by Raeed Abd-Allah Chowdhury
September 11, 2023
French President H.E. Emmanuel Macron enjoyed a ride on a traditional panshi boat operated by Contic, a sister concern of Friendship, on Monday, September 11, around 12 noon. This boat trip was jointly organised by the Embassy of France in Dhaka and Friendship SPO.
The Flèche d’Or (which translates to “Golden Arrow”), the largest panshi boat still in operation, departed with the French President from Mirpur’s Bara Bazar Eco Park dock on the shore of the Turag River. The leisure cruise also traversed through Karnatali River which flows past Kaundia Union in Savar, to take in the scenic beauty of rural, riverine Bangladesh.
Minister of Information and Broadcasting Dr. Hasan Mahmud, MP; as well as Bangladeshi member of parliament, Saber Hossain Chowdhury; the French ambassador to Bangladesh, H.E. Marie Masdupuy; Friendship founder, Runa Khan, and high-ranking officials of the two countries accompanied President Macron on the trip.
The organisers stated that this boat trip would highlight the lives and livelihoods of river-centric, rural Bangladesh and the centuries of culture and history tied to these waterways. About 72 feet long, the traditional panshi boat of Bengal is part of the conservation and cultural preservation efforts of Friendship. The wooden boat has a maximum capacity of 30 people and is one of more than 100 different types of boats that used to be common in Bangladesh as recently as the 1980s but have since become extinct. The passengers also enjoyed various festivities including a boat race, a musical performance featuring traditional instruments and baul folk songs, and a live demonstration of local fishing techniques during their cruise.
Panshi boats were one of the main means of transportation for people in the river basins of North Bengal when rivers and tributaries were the main highways connecting the various islands and villages. In particular, the farmers of Bengal used these boats to transport paddy from their fields to markets and other places, before diesel engines and generic factory-made boats rendered them obsolete. Wooden boats were used for everything from transporting cargo to racing to combat, along with commuting, fishing, and exploring.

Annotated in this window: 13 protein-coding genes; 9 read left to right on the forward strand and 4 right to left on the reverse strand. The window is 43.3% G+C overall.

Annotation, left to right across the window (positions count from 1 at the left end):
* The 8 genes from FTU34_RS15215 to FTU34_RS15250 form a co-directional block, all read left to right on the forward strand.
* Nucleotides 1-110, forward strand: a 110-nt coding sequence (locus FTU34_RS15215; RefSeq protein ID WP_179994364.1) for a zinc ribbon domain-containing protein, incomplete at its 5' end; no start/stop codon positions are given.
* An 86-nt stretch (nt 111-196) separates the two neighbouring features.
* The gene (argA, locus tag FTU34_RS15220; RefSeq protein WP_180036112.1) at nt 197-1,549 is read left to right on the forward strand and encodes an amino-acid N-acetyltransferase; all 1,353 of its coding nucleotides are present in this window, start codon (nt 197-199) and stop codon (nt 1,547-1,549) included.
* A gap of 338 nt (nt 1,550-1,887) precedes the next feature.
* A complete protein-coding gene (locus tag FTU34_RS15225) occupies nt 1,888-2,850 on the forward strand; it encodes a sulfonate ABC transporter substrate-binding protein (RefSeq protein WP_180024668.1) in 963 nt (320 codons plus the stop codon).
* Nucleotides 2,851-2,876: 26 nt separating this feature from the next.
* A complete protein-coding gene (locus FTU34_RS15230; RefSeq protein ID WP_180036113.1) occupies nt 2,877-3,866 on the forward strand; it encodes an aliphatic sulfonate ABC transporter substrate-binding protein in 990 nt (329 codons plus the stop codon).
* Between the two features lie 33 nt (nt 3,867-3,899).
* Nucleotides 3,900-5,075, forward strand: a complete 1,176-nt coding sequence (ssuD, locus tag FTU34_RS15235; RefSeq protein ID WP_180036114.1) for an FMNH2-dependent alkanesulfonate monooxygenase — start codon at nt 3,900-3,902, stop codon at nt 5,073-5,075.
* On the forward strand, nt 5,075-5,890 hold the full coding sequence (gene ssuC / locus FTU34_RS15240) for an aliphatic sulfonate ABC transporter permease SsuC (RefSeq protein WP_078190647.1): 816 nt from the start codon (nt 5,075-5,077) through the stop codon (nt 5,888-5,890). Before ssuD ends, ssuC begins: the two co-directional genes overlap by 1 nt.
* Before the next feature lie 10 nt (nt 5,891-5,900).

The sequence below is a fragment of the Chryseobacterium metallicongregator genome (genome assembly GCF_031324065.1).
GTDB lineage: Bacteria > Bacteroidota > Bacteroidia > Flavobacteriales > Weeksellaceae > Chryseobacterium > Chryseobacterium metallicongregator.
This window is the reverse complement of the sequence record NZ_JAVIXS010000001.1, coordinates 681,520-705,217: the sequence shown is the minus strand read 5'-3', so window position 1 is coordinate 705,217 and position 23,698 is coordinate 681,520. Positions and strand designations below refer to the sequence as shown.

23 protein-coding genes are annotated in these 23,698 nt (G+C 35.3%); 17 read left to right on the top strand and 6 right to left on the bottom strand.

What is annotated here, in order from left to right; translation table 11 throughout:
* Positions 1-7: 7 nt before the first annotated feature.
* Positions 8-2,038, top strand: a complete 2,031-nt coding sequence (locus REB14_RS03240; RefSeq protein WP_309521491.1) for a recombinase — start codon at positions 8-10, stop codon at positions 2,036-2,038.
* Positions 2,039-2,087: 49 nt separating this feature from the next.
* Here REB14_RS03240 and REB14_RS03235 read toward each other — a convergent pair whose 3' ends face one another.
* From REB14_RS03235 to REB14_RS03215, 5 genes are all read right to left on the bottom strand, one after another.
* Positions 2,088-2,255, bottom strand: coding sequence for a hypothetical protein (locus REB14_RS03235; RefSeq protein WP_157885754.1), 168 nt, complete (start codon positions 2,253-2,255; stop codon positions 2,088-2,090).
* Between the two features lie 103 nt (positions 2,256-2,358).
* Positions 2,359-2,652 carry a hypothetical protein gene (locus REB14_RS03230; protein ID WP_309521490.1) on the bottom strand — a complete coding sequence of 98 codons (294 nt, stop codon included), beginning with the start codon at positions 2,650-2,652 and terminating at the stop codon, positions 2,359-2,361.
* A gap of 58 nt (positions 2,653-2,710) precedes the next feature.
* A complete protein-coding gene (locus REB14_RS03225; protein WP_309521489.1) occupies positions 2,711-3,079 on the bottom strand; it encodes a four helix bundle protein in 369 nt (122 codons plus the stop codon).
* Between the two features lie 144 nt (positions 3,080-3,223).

While President Macron is the first head of state to have visited a Friendship boat while in office, former U.S. president Bill Clinton visited Friendship’s traditional malar, the B613 in 2002. The B613 it might be mentioned, has the largest extant traditional wooden hull and sail still in use in the country.
About Friendship’s Cultural Preservation Programme
Friendship is an international social purpose organisation guided by a vision where people—especially the hard-to-reach and unaddressed—have equal opportunities to live with dignity and hope. From Bangladesh, a country facing the most pressing of humanity’s challenges, the SPO has been developing scalable solutions to strengthen marginalised communities and empower people to transform their lives and reach their full potential.
Among these interventions, Friendship has been preserving Bangladesh’s 3,000-year-old riverine heritage of wooden boats for more than 20 years through documentation, exhibitions, boat tourism, and by preserving the ancient designs in the form of handcrafted replicas made using the same methods as the originals.
We work with the last remaining carpenters and artisans of the boatbuilding trade to transmit their ancestral technical skills, safeguard their knowledge, and ensure livelihoods to keep their craft alive—with the additional aim of documenting and preserving this national heritage.
Without this work, the boats, which once plied on the Brahmaputra and Ganges, and the technical knowledge of how they are built, risk disappearing altogether.